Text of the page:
2 Consumer Surplus In Figure 11-1, the equilibrium price and quantity are P * and Q *. The demand curve, D, shows what people are willing to pay for the good. The total value of the good to buyers is given by the area below the demand curve from Q = 0 to Q = Q* (AEQ*0).
3 Price P* S D E A B Quantity per period Q*0 FIGURE 11-1: Competitive Equilibrium and Consumer/Producer Surplus
4 Consumer Surplus Consumers expenditures for Q* are given by the area P*EQ*0. Consumers receive a “surplus” (total value less what they pay) equal to the area AEP*, which is shaded gray in Figure 11-1.
5 Price P* S D E A B Quantity per period Q*0 FIGURE 11-1: Competitive Equilibrium and Consumer/Producer Surplus
6 Producer Surplus At the equilibrium shown in Figure 11-1, producers receive total revenue equal to the area P*EQ*0. If producers sold one unit at a time at the lowest possible price, producers would have been willing to produce Q* for the payment of BEQ*0. Thus, producer surplus the the area P*EB shaded in green in Figure 11-1.
7 Price P* S D E A B Quantity per period Q*0 FIGURE 11-1: Competitive Equilibrium and Consumer/Producer Surplus
8 Short-Run Producer Surplus The positive slope of the short-run supply curve, S, in Figure 11-1 results from the diminishing returns to variable inputs that are encountered as output is increased. For production up to Q*, price exceeds marginal cost, so total short-run profits equal the area P*EB less fixed costs
9 Short-Run Producer Surplus Producer surplus, the area P*EB, reflects the sum of total short-run profits and short- run fixed costs. Short-run producer surplus is the part of total profits that is in excess of the profits firms would have if they chose to produce nothing at all. As such, it is similar to consumer surplus.
10 Long-Run Producer Surplus Consider the area P*EB in Figure 11-1 as long-run producer surplus. It measures all of the increased payments relative to the situation in which the industry produces no output. The inputs would have received lower prices if this industry had not produced output.
11 Ricardian Rent The market equilibrium price and quantity, P*, Q*, are shown in Figure 11-2 (d). Low-cost farms, Figure 11-2 (a) and medium-cost farms, Figure 11-2 (b), earn long-run economic profits. Marginal farms, Figure 11-2 (c) earn zero economic profits
12 FIGURE 11-2 (d): The Market Price P* B E S D Q per period Q*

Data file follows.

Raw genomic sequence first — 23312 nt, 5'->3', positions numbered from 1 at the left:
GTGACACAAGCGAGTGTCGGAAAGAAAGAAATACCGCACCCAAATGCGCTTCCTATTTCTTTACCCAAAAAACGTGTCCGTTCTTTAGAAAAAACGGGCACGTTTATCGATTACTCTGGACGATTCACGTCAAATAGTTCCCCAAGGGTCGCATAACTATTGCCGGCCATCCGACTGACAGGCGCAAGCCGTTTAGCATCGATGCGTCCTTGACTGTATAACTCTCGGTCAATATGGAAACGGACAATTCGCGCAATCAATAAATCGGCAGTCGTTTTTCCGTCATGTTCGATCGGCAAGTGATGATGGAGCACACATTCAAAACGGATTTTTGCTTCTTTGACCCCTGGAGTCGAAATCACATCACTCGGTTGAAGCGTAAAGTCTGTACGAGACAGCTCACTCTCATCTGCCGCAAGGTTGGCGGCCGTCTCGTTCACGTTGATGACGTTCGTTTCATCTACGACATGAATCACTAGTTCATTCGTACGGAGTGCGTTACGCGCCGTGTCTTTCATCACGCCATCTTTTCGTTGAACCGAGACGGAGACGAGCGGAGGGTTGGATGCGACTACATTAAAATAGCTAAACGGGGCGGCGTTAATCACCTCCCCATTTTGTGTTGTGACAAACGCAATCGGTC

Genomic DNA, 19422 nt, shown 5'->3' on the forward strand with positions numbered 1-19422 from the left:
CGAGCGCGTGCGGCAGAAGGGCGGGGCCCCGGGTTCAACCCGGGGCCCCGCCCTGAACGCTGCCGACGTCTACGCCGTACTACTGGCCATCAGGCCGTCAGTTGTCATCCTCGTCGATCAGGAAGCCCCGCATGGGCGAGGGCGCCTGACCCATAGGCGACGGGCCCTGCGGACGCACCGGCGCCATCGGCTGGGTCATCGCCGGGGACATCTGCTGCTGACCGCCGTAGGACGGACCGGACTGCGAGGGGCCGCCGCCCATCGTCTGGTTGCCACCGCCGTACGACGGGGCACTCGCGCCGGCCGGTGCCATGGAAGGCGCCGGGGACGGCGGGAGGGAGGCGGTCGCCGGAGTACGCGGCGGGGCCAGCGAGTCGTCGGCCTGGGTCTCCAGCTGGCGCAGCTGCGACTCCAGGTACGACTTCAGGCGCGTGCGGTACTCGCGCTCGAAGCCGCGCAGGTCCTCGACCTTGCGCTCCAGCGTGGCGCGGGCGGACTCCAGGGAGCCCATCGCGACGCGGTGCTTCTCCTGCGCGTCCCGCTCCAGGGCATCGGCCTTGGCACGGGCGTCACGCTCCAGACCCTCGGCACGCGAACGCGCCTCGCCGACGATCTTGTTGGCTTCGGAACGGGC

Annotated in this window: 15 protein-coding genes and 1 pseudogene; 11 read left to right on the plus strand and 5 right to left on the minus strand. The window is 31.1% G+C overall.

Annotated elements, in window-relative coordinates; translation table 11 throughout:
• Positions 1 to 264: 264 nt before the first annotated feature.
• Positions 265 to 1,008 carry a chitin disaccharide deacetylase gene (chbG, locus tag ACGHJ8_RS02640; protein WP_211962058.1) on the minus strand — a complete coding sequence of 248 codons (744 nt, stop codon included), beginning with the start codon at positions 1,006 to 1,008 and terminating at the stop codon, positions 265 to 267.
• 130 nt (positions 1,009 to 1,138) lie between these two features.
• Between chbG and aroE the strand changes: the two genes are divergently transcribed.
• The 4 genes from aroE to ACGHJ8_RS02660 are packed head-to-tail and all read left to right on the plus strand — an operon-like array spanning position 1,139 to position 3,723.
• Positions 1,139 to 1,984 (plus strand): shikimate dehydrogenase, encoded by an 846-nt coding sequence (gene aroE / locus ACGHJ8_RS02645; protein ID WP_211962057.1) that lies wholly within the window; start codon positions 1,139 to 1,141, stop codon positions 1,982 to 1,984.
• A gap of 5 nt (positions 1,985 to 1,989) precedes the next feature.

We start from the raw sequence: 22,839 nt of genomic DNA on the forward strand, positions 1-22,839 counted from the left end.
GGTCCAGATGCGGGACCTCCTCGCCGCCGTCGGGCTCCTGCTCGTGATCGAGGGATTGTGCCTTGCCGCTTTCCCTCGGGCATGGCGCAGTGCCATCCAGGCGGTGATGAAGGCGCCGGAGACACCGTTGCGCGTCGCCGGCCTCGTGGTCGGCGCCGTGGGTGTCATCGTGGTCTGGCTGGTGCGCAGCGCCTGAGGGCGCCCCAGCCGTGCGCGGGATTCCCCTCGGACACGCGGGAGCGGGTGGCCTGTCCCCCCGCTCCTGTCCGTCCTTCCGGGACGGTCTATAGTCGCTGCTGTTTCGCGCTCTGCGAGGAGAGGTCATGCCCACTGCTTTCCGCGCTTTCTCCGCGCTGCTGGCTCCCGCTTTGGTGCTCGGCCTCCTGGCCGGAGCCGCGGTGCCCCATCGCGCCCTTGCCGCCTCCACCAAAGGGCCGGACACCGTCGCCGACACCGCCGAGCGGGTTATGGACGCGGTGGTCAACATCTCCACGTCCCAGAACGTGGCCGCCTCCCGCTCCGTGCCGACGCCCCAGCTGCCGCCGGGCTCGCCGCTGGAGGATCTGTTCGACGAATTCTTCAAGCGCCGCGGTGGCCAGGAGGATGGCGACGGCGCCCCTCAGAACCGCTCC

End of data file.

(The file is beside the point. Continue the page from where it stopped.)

13 FIGURE 11-2 (a): Low-Cost Farm Price P* MC AC q per period q*
14 FIGURE 11-2 (b): Medium-Cost Farm Price P* MC AC q per period q*
15 FIGURE 11-2 (c): Marginal Farm q per period Price P* q* MC AC
16 Price P* MC AC q per period q* (a) Low-Cost Farm Price P* MC AC q per period q* (b) Medium-Cost Farm Price P* MC AC q per period q* (c) Marginal Farm Price P* B E S D Q per period Q* (d) The Market FIGURE 11-2: Ricardian Rent
17 Ricardian Rent Profits earned by the intramarginal farms can persist in the long run because they reflect the returns to a scarce resource, low-cost land. Entry can not erode these profits because of the scarcity of the low-cost land. The sum of these long run profits (P*EB) is the producer surplus ( Ricardian rent).
18 Economic Efficiency The competitive equilibrium is efficient in that it produces the largest surplus equal to the sum of producer and consumer surplus. In Figure 11-1, an output level of Q 1 results in a loss of surplus equal to the area FEG. Consumers would be willing to pay P 1 for a good that producers are willing to produce for P 2, so mutually beneficial transactions exit.
19 Price P2P2 P* S D E F G P1P1 A B Quantity per period Q*Q1Q1 0 FIGURE 11-1: Competitive Equilibrium and Consumer/Producer Surplus
20 A Numerical Example The market equilibrium is P* = $6 and Q* = 4. The equilibrium is shown as point E in Figure 11-3. At point E consumers are spending $24 ($6·4).
21 A Numerical Example At point E in Figure 11-3, consumer surplus is $8 (= ½·$4·4). Producers also gain a producer surplus of $8 at point E. Total consumer and producer surplus is $16. If price stays at $6 but output falls to 3, total surplus falls to $15.
22 Price S D E6 10 2 Tapes per period 43512 FIGURE 11-3: Efficiency in CD Sales
23 Price Controls and Shortages In Figure 11-4 the market initially is in equilibrium at P 1, Q 1 (point E). Then demand increases from D to D’. This would cause price to rise to P 2 encouraging entry in the short-run. Eventually entry would bring the price down to P 3 and the market would be in long-run equilibrium.
24 Price P 1 P 3 SS E E’ LS P 2 Quantity per periodQ 1 Q 3 D’ D Q 2 FIGURE 11-4: Price Controls and Shortages
25 Price Controls and Shortages Suppose the government imposed a price control at the below equilibrium price of P 1 when demand increased. Firms would only supply Q 1 and no entry would take place. Since customers would demand Q 4 at this price, there would be a shortage of Q 4 - Q 1.
26 Price Controls and Shortages The welfare consequences of price control can be analyzed using consumer and producer surplus. Consumers would gain surplus of P 3 CEP 1 (colored in gray) due to the lower price. This is a direct transfer of surplus from producers to consumers with no gain in total surplus.
27 Price P 1 P 3 SS A C E E’ LS P 2 Quantity per period Q 1 Q 3 D’ D Q 4 FIGURE 11-4: Price Controls and Shortages
28 Price Controls and Shortages If output had expanded, consumers would gain the area AE’C. Since output is reduced by the price control, this is a loss of surplus to consumers. Similarly, producers don’t gain the area CE’E that would have resulted from increased output. The area AE’E is the total welfare loss.